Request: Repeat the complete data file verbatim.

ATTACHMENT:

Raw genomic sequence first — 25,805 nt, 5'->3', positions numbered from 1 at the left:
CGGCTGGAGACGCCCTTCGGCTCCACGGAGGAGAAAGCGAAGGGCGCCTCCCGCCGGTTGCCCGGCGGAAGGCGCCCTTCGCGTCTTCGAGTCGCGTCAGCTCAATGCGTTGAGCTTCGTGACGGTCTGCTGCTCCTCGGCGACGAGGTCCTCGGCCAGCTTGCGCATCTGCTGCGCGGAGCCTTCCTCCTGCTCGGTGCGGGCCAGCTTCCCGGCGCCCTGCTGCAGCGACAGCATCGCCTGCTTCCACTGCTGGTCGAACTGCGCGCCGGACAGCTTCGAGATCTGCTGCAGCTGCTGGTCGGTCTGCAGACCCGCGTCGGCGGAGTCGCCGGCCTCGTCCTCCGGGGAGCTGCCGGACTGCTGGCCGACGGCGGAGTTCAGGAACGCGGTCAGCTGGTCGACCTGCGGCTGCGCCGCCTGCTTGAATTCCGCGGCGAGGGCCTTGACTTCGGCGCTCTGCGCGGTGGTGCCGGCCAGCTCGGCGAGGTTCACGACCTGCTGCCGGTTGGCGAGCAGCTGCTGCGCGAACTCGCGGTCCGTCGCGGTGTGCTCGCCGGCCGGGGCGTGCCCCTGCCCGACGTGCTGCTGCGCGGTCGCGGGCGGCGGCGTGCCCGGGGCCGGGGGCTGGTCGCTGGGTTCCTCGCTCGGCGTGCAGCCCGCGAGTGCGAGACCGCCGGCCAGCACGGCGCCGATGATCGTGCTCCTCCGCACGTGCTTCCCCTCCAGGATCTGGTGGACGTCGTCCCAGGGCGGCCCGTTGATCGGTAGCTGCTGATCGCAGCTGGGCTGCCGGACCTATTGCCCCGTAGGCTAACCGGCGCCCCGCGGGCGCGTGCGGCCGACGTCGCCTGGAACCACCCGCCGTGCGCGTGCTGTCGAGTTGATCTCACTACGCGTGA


Raw genomic sequence first — 25,805 nt, 5'->3', positions numbered from 1 at the left:
CGGCTGGAGACGCCCTTCGGCTCCACGGAGGAGAAAGCGAAGGGCGCCTCCCGCCGGTTGCCCGGCGGAAGGCGCCCTTCGCGTCTTCGAGTCGCGTCAGCTCAATGCGTTGAGCTTCGTGACGGTCTGCTGCTCCTCGGCGACGAGGTCCTCGGCCAGCTTGCGCATCTGCTGCGCGGAGCCTTCCTCCTGCTCGGTGCGGGCCAGCTTCCCGGCGCCCTGCTGCAGCGACAGCATCGCCTGCTTCCACTGCTGGTCGAACTGCGCGCCGGACAGCTTCGAGATCTGCTGCAGCTGCTGGTCGGTCTGCAGACCCGCGTCGGCGGAGTCGCCGGCCTCGTCCTCCGGGGAGCTGCCGGACTGCTGGCCGACGGCGGAGTTCAGGAACGCGGTCAGCTGGTCGACCTGCGGCTGCGCCGCCTGCTTGAATTCCGCGGCGAGGGCCTTGACTTCGGCGCTCTGCGCGGTGGTGCCGGCCAGCTCGGCGAGGTTCACGACCTGCTGCCGGTTGGCGAGCAGCTGCTGCGCGAACTCGCGGTCCGTCGCGGTGTGCTCGCCGGCCGGGGCGTGCCCCTGCCCGACGTGCTGCTGCGCGGTCGCGGGCGGCGGCGTGCCCGGGGCCGGGGGCTGGTCGCTGGGTTCCTCGCTCGGCGTGCAGCCCGCGAGTGCGAGACCGCCGGCCAGCACGGCGCCGATGATCGTGCTCCTCCGCACGTGCTTCCCCTCCAGGATCTGGTGGACGTCGTCCCAGGGCGGCCCGTTGATCGGTAGCTGCTGATCGCAGCTGGGCTGCCGGACCTATTGCCCCGTAGGCTAACCGGCGCCCCGCGGGCGCGTGCGGCCGACGTCGCCTGGAACCACCCGCCGTGCGCGTGCTGTCGAGTTGATCTCACTACGCGTGA